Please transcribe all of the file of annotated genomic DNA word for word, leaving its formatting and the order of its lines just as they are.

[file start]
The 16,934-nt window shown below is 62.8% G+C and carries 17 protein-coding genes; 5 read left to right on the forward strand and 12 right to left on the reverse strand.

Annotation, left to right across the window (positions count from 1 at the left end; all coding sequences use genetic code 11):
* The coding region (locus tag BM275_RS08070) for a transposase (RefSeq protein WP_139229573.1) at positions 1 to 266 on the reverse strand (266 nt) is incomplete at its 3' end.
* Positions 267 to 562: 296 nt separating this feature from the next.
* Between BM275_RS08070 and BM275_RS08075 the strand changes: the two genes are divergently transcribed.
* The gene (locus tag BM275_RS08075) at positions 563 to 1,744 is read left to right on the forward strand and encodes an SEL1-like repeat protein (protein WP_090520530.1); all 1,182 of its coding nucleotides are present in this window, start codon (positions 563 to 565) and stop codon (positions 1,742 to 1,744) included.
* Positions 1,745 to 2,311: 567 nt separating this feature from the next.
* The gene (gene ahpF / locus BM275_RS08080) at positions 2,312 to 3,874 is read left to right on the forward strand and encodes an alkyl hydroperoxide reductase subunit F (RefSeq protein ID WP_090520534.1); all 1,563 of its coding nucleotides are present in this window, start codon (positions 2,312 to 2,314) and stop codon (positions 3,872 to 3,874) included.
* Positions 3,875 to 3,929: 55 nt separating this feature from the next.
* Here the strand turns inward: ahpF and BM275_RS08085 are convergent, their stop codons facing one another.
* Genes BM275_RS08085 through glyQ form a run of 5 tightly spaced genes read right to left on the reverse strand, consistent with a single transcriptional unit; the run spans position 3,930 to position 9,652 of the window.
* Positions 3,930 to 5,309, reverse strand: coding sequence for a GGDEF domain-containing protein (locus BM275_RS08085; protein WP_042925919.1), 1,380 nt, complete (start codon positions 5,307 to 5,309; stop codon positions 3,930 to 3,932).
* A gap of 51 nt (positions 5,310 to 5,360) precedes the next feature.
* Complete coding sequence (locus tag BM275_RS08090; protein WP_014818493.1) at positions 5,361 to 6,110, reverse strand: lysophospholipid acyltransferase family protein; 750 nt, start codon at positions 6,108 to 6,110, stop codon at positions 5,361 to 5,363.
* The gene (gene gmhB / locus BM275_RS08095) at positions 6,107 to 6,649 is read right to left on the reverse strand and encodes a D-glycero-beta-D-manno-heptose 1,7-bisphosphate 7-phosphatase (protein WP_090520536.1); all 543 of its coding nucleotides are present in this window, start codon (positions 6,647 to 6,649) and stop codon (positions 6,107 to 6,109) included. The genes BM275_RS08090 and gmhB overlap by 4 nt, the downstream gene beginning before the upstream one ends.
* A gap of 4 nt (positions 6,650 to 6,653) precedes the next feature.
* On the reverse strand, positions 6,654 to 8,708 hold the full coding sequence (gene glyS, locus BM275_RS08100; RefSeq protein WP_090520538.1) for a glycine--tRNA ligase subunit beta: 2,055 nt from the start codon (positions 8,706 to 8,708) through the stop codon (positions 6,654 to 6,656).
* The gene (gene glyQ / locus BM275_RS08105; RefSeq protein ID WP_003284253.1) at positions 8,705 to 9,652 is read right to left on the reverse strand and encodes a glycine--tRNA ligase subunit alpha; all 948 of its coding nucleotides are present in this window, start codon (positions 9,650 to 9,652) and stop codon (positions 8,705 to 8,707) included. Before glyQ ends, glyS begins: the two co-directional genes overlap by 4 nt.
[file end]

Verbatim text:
The 16,934-nt window shown below is 62.8% G+C and carries 17 protein-coding genes; 5 read left to right on the forward strand and 12 right to left on the reverse strand.

Annotation, left to right across the window (positions count from 1 at the left end; all coding sequences use genetic code 11):
* The coding region (locus tag BM275_RS08070) for a transposase (RefSeq protein WP_139229573.1) at positions 1 to 266 on the reverse strand (266 nt) is incomplete at its 3' end.
* Positions 267 to 562: 296 nt separating this feature from the next.
* Between BM275_RS08070 and BM275_RS08075 the strand changes: the two genes are divergently transcribed.
* The gene (locus tag BM275_RS08075) at positions 563 to 1,744 is read left to right on the forward strand and encodes an SEL1-like repeat protein (protein WP_090520530.1); all 1,182 of its coding nucleotides are present in this window, start codon (positions 563 to 565) and stop codon (positions 1,742 to 1,744) included.
* Positions 1,745 to 2,311: 567 nt separating this feature from the next.
* The gene (gene ahpF / locus BM275_RS08080) at positions 2,312 to 3,874 is read left to right on the forward strand and encodes an alkyl hydroperoxide reductase subunit F (RefSeq protein ID WP_090520534.1); all 1,563 of its coding nucleotides are present in this window, start codon (positions 2,312 to 2,314) and stop codon (positions 3,872 to 3,874) included.
* Positions 3,875 to 3,929: 55 nt separating this feature from the next.
* Here the strand turns inward: ahpF and BM275_RS08085 are convergent, their stop codons facing one another.
* Genes BM275_RS08085 through glyQ form a run of 5 tightly spaced genes read right to left on the reverse strand, consistent with a single transcriptional unit; the run spans position 3,930 to position 9,652 of the window.
* Positions 3,930 to 5,309, reverse strand: coding sequence for a GGDEF domain-containing protein (locus BM275_RS08085; protein WP_042925919.1), 1,380 nt, complete (start codon positions 5,307 to 5,309; stop codon positions 3,930 to 3,932).
* A gap of 51 nt (positions 5,310 to 5,360) precedes the next feature.
* Complete coding sequence (locus tag BM275_RS08090; protein WP_014818493.1) at positions 5,361 to 6,110, reverse strand: lysophospholipid acyltransferase family protein; 750 nt, start codon at positions 6,108 to 6,110, stop codon at positions 5,361 to 5,363.
* The gene (gene gmhB / locus BM275_RS08095) at positions 6,107 to 6,649 is read right to left on the reverse strand and encodes a D-glycero-beta-D-manno-heptose 1,7-bisphosphate 7-phosphatase (protein WP_090520536.1); all 543 of its coding nucleotides are present in this window, start codon (positions 6,647 to 6,649) and stop codon (positions 6,107 to 6,109) included. The genes BM275_RS08090 and gmhB overlap by 4 nt, the downstream gene beginning before the upstream one ends.
* A gap of 4 nt (positions 6,650 to 6,653) precedes the next feature.
* On the reverse strand, positions 6,654 to 8,708 hold the full coding sequence (gene glyS, locus BM275_RS08100; RefSeq protein WP_090520538.1) for a glycine--tRNA ligase subunit beta: 2,055 nt from the start codon (positions 8,706 to 8,708) through the stop codon (positions 6,654 to 6,656).
* The gene (gene glyQ / locus BM275_RS08105; RefSeq protein ID WP_003284253.1) at positions 8,705 to 9,652 is read right to left on the reverse strand and encodes a glycine--tRNA ligase subunit alpha; all 948 of its coding nucleotides are present in this window, start codon (positions 9,650 to 9,652) and stop codon (positions 8,705 to 8,707) included. Before glyQ ends, glyS begins: the two co-directional genes overlap by 4 nt.